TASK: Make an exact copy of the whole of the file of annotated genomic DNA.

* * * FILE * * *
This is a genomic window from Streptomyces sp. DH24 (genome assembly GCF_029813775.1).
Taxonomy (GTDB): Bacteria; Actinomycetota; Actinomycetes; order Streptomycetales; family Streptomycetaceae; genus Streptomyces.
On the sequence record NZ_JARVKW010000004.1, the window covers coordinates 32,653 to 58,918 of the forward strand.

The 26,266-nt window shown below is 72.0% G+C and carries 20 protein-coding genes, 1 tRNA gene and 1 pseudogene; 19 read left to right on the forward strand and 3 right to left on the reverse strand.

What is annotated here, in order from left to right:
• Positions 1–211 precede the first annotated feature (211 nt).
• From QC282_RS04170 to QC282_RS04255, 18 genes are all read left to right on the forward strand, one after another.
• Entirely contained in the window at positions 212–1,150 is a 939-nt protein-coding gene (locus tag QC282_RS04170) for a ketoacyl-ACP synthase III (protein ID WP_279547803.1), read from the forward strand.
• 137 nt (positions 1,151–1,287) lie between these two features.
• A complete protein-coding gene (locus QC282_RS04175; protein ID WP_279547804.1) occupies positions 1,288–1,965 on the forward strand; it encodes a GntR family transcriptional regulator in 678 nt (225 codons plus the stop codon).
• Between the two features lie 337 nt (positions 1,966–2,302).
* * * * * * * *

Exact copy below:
This is a genomic window from Streptomyces sp. DH24 (genome assembly GCF_029813775.1).
Taxonomy (GTDB): Bacteria; Actinomycetota; Actinomycetes; order Streptomycetales; family Streptomycetaceae; genus Streptomyces.
On the sequence record NZ_JARVKW010000004.1, the window covers coordinates 32,653 to 58,918 of the forward strand.

The 26,266-nt window shown below is 72.0% G+C and carries 20 protein-coding genes, 1 tRNA gene and 1 pseudogene; 19 read left to right on the forward strand and 3 right to left on the reverse strand.

What is annotated here, in order from left to right:
• Positions 1–211 precede the first annotated feature (211 nt).
• From QC282_RS04170 to QC282_RS04255, 18 genes are all read left to right on the forward strand, one after another.
• Entirely contained in the window at positions 212–1,150 is a 939-nt protein-coding gene (locus tag QC282_RS04170) for a ketoacyl-ACP synthase III (protein ID WP_279547803.1), read from the forward strand.
• 137 nt (positions 1,151–1,287) lie between these two features.
• A complete protein-coding gene (locus QC282_RS04175; protein ID WP_279547804.1) occupies positions 1,288–1,965 on the forward strand; it encodes a GntR family transcriptional regulator in 678 nt (225 codons plus the stop codon).
• Between the two features lie 337 nt (positions 1,966–2,302).